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Hello there everyone

I am new to dynamic programming, and I would really appreciate if someone can help me on how I can approach the following problem in hacker rank:

you can see the problem description down below
Screenshot-4 — ImgBB[^]

Right now, I am thinking of using bottom up 2D tabulation. However I am not sure about what the dimensions will represent and how I will fill in the table.

What I have tried:

Demonstration image:
Screenshot-5 — ImgBB[^]
Let rows and columns represent row and column locations in the field. Let the cells in the table store the maximum rectangle size ending at that cell.
(1,1) = 4 maximum size rectangle so far is 4
(1,2) = 6 maximum size rectangle to the left was 4, now it is 6
(1,3) = 8 maximum size rectangle to the left was 6, now it is 8
(1,4) = 10 maximum size rectangle to the left was 8, now it is 10
(2,1) = 6 maximum size rectangle to the up was 4, now including this is 6
(2,2) = 6 maximum size rectangle to the up was 6, now including this is 8
The (2,2) in this case is incorrect. Because it should have been 6. The reason why it is incorrect is because the cell above (1,2) was storing the maximum size of a rectangle that goes from (1,1) till (1,2)
Posted
Updated 27-Dec-22 22:12pm
v2
Richard MacCutchan 27-Dec-22 7:46am
Please use the Improve question link above, and add complete details of what is not working. Please ensure all the relevant information is in the question, rather than at other websites.
[no name] 27-Dec-22 11:44am
I'd go from the largest case (4x4) to the smallest (2x2), and all the ones in between (which isn't a lot) and fit them. If there's an x on an edge, it didn't fit.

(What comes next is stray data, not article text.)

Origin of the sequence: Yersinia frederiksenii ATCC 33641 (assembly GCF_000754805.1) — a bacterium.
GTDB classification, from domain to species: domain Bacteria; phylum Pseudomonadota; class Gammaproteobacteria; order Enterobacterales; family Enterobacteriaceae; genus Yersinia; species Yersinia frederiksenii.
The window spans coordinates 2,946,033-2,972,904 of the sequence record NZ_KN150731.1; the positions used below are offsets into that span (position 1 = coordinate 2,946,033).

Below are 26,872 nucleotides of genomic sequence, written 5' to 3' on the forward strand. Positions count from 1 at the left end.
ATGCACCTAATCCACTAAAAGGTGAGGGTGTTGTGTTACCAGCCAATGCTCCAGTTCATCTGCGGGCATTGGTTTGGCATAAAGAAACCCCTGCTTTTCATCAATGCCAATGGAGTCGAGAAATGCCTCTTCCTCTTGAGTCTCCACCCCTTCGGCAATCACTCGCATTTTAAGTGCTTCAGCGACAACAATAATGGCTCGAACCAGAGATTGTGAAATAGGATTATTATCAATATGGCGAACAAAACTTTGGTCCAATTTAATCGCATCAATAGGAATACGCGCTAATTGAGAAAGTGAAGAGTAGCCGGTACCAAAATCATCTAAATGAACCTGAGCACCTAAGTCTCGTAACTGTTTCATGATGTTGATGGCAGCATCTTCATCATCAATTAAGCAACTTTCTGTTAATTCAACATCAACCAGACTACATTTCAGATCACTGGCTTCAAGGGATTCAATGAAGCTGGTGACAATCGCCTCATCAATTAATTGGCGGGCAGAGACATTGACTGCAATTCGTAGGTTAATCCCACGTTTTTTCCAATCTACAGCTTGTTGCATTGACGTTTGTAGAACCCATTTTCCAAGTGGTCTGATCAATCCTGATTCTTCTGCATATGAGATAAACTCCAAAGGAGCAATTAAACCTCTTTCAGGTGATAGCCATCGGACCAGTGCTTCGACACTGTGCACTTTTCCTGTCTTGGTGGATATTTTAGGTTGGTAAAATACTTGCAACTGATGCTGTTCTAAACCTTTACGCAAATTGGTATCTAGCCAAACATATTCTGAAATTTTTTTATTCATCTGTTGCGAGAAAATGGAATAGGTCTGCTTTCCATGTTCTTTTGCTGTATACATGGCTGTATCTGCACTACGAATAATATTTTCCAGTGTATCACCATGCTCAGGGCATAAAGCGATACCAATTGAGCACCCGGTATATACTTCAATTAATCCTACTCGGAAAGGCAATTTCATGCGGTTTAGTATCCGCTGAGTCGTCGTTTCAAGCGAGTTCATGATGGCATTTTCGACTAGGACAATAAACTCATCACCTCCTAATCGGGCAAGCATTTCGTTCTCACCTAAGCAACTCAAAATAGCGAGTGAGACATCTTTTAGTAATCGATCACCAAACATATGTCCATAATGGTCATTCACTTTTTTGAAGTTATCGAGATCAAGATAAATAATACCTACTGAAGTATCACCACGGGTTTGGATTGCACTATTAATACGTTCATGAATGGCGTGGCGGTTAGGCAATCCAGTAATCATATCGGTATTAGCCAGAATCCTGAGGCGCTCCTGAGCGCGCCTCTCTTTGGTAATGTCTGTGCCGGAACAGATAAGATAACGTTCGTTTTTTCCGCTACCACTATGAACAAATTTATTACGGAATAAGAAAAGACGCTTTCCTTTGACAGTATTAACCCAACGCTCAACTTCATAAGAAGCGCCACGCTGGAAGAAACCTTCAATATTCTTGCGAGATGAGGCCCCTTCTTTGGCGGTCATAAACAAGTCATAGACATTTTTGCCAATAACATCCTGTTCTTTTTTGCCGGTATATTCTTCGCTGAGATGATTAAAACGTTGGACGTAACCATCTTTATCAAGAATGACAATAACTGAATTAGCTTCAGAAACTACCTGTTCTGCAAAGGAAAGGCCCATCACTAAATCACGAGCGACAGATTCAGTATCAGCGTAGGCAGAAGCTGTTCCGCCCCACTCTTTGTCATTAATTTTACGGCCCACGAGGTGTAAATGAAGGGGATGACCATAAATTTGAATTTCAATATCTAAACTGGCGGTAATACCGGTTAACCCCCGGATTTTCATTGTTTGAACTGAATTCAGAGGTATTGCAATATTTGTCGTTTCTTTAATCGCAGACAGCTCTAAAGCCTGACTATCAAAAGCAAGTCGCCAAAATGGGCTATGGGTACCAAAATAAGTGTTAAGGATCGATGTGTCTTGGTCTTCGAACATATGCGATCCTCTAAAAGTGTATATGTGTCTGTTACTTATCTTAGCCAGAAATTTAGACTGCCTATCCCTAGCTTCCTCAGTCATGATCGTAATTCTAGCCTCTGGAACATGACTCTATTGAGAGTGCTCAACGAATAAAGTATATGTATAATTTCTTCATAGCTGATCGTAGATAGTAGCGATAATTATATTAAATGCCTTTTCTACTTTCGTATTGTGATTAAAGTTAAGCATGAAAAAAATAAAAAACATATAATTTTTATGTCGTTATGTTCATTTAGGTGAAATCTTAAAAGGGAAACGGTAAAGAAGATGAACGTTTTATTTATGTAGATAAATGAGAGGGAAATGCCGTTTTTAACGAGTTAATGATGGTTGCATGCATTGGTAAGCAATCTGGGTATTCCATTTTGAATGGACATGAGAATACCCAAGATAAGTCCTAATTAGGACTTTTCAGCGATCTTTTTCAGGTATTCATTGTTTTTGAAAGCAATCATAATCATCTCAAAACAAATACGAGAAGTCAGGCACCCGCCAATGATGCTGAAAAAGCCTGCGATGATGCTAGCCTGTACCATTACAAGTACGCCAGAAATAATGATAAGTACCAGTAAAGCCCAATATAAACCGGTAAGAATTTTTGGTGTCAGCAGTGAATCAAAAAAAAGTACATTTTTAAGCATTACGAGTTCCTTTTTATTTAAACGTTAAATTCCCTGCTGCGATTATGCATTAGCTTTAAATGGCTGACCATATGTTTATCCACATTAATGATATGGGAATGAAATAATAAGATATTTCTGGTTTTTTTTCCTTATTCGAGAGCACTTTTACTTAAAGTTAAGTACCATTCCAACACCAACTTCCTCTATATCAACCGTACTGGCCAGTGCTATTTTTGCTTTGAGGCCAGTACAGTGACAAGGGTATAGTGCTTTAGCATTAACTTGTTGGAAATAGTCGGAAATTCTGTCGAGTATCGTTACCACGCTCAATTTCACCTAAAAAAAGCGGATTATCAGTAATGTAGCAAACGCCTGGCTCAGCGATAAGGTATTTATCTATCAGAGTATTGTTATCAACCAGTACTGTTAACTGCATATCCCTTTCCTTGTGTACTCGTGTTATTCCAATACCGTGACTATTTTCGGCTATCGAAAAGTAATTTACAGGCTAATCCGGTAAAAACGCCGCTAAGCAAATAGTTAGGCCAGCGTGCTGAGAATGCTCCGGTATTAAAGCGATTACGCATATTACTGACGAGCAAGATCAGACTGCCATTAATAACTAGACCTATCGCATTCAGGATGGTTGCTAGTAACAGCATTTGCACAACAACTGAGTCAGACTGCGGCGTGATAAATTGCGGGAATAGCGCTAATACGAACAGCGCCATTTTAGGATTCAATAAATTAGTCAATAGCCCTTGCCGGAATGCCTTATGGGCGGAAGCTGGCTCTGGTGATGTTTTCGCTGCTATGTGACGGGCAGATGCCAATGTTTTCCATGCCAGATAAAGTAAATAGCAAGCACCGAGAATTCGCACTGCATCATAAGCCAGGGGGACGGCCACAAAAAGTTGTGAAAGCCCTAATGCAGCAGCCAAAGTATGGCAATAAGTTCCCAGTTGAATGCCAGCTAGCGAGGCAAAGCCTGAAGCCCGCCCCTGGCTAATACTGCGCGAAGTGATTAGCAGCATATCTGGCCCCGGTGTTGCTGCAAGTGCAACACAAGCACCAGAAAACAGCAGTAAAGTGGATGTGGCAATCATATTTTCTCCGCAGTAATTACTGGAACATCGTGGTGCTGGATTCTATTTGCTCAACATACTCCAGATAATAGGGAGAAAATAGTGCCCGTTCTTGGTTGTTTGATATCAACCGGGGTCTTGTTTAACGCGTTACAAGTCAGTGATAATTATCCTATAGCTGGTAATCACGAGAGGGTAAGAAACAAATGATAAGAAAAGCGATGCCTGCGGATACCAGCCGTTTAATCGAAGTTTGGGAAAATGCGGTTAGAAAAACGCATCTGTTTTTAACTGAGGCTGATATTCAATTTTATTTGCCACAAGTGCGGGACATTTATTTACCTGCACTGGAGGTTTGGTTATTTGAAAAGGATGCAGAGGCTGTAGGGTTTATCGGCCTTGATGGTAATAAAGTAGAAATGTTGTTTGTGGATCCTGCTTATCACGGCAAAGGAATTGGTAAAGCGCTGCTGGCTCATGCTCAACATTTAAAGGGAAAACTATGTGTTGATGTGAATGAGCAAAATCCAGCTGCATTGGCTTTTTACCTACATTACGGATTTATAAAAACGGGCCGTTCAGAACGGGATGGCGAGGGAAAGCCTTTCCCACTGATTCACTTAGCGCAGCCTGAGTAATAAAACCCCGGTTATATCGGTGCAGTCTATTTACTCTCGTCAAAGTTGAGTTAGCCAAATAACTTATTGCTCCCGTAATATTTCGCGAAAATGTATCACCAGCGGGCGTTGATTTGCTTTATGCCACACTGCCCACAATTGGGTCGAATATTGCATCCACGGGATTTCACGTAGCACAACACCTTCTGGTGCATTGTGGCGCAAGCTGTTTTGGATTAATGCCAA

You can vary the size of the rectangle you're trying to fit, while varying the top, left coordinate and offsetting the rectangles row and columns into the "field". That's what's "dynamic" about it.

## Solution 1

1. I think you have slightly misread the question. It asks for the length of the fence, not the perimeter of that fence. A fence that goes from (1,1) to (2,2) would have length 4 (one in each of (1,1), (1,2), (2,2) and (2, 1).

2. Break the problem down into multiple steps. As a first step I stored the length of fence you can build to the right and down from each position. For screenshot 4 this gives:

2d3r 3d2r 0d1r 3d0r
1d1r 2d0r 0d0r 2d0r
0d1r 1d0r 0d0r 1d0r
0d0r 0d2r 0d1r 0d0r

This table can then be used to fit fences. For example at position (1,1) you can try building a fence 3 across to (4,1) you then check the downs on (1,1) and (4,1) to see if there is anywhere you can complete a rectangle. (you can not, because you are blocked by the down on (1,1), the across on (1,3) and the across on (1,2).

This content, along with any associated source code and files, is licensed under The Code Project Open License (CPOL)

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